},
...
]

 

As you can see, the activity diagram, the "Type" gate (yellow) sends the workflow down different paths depending on the type of contract. This allows us to extract different fields from each contract type. For instance, a Non-disclosure agreement (NDA) won't have resource pricing. For the sake of brevity, we'll only show the extraction activities for the statement of work (SOW) contract.

As I mentioned above, when looking for information in a contract, it's important to know where to look. So, once we've determined that we're looking at an SOW, we'll classify each paragraph and table so we can filter on the different section types when looking up each data element. For the Paragraph Classification Agent, here's the prompt we used.

 

I am going to give you some contiguous CONTRACT_SECTIONS as a JSON-formatted list. Each element of the list is a dictionary specifying the 0-relative section index and text of a section in a contract.
I'll also give you a list of ALLOWED_SECTION_CLASSIFICATIONS, which is a JSON-formatted list of allowed contract section classification name and descriptions of the format:
[
{
"classification_name": "<the classification of a section>",
"description": "<the description of a classification>"
},
]
Finally, I'll give you a list of PREVIOUS_CLASSIFIED_SECTIONS, which is a JSON-formatted list of previously classified contract sections specifying the section index, and the most likely contract section classification for all the sections in the contract prior to the specified CONTRACT_SECTIONS.
For example, if the sections provided in CONTRACT_SECTIONS start with section_index 3, PREVIOUS_CLASSIFIED_SECTIONS might look like this:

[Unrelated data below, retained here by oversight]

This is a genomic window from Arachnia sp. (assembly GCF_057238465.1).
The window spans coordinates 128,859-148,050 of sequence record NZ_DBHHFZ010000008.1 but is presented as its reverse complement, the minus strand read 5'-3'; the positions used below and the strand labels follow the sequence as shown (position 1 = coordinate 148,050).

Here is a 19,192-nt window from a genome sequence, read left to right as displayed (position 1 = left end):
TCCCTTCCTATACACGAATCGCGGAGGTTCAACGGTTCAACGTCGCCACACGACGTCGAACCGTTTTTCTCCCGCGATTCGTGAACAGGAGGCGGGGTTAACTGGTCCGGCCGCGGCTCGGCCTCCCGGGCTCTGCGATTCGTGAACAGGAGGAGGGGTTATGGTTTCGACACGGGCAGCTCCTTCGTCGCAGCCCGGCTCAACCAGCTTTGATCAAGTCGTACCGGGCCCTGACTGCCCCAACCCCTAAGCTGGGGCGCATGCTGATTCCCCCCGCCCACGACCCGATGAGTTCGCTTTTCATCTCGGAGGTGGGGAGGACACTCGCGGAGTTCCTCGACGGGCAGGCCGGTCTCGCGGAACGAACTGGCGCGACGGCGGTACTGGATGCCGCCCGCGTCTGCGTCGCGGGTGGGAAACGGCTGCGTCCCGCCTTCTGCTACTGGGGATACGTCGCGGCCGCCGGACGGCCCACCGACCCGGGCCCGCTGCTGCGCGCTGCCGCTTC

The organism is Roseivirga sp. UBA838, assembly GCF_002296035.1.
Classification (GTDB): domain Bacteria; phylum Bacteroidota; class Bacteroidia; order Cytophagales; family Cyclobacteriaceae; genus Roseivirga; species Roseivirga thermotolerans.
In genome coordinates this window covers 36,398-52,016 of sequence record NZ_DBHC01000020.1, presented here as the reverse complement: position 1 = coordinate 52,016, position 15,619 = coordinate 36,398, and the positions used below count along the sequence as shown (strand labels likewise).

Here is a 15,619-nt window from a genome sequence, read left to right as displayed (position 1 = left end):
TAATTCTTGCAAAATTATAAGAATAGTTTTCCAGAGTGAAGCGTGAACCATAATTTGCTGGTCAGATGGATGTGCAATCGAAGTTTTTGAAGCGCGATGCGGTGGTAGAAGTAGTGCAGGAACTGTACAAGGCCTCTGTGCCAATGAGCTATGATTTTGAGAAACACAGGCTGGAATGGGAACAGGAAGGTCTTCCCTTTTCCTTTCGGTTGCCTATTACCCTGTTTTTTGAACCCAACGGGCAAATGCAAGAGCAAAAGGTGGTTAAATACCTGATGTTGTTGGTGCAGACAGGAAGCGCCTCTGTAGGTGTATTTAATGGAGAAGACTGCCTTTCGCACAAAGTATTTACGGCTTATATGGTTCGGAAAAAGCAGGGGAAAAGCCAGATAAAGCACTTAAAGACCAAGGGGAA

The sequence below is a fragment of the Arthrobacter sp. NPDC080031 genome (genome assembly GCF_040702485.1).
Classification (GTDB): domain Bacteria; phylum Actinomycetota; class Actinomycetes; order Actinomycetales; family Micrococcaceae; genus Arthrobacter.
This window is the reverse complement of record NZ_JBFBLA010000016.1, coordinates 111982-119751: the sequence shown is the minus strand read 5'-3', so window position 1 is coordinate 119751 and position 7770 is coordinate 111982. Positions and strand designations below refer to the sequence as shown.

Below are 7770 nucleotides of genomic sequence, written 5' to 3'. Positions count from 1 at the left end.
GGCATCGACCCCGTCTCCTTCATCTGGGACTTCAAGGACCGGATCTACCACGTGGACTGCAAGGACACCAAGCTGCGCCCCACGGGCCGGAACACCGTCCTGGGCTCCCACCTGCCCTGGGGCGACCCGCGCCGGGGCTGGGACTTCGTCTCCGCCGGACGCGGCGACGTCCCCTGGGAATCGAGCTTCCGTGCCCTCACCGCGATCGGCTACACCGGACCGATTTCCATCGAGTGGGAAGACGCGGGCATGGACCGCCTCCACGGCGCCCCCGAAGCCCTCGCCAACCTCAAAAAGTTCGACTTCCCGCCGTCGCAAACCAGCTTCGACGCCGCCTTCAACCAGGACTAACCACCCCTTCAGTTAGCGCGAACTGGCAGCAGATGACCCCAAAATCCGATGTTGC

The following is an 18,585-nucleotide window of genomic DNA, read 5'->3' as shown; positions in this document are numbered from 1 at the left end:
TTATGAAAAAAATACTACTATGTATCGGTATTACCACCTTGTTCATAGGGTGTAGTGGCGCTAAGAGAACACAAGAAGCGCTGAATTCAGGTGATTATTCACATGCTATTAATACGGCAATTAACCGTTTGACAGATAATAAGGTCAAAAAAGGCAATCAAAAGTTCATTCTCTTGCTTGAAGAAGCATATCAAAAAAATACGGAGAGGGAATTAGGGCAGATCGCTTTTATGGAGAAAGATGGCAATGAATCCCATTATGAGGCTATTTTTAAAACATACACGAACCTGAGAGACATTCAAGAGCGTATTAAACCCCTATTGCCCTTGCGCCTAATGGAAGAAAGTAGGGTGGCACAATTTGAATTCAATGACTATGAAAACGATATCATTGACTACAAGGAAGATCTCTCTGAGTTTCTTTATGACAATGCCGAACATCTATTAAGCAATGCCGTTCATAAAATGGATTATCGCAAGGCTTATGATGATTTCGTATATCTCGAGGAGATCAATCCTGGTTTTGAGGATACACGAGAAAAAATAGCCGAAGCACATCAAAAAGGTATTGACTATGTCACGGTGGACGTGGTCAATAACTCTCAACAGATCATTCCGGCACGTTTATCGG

[
{"section_index": 0, "section_classification": "Title Page"},
{"section_index": 1, "section_classification": "Title Page"},
{"section_index": 2, "section_classification": "Introduction"}
]
If the CONTRACT_SECTIONS represents the beginning of the contract, PREVIOUS_CLASSIFIED_SECTIONS will be an empty list.
Your job is to evaluate the CONTRACT_SECTIONS and select the most likely contract section classification from the ALLOWED_SECTION_CLASSIFICATIONS for each section supplied in the CONTRACT_SECTIONS.
Your response should only be a valid JSON-formatted list with each element of the list specfying the section index, and the most likely contract section classification.
For example, if the supplied CONTRACT_SECTIONS contains 5 sections and the first two sections were classified as Deliverables, and the last three were classified as Acceptance Criteria section your response would be:
[
{"section_index": 23, "section_classification": "Deliverables"},
{"section_index": 24, "section_classification": "Deliverables"},
{"section_index": 25, "section_classification": "Acceptance Criteria"},
{"section_index": 26, "section_classification": "Acceptance Criteria"},
{"section_index": 27, "section_classification": "Acceptance Criteria"}
]
If the PREVIOUS_CLASSIFIED_SECTIONS is not empty, then the section_classification of the early paragraphs in the CONTRACT_SECTIONS may likely be the same section_classification as the last element of the PREVIOUS_CLASSIFIED_SECTIONS.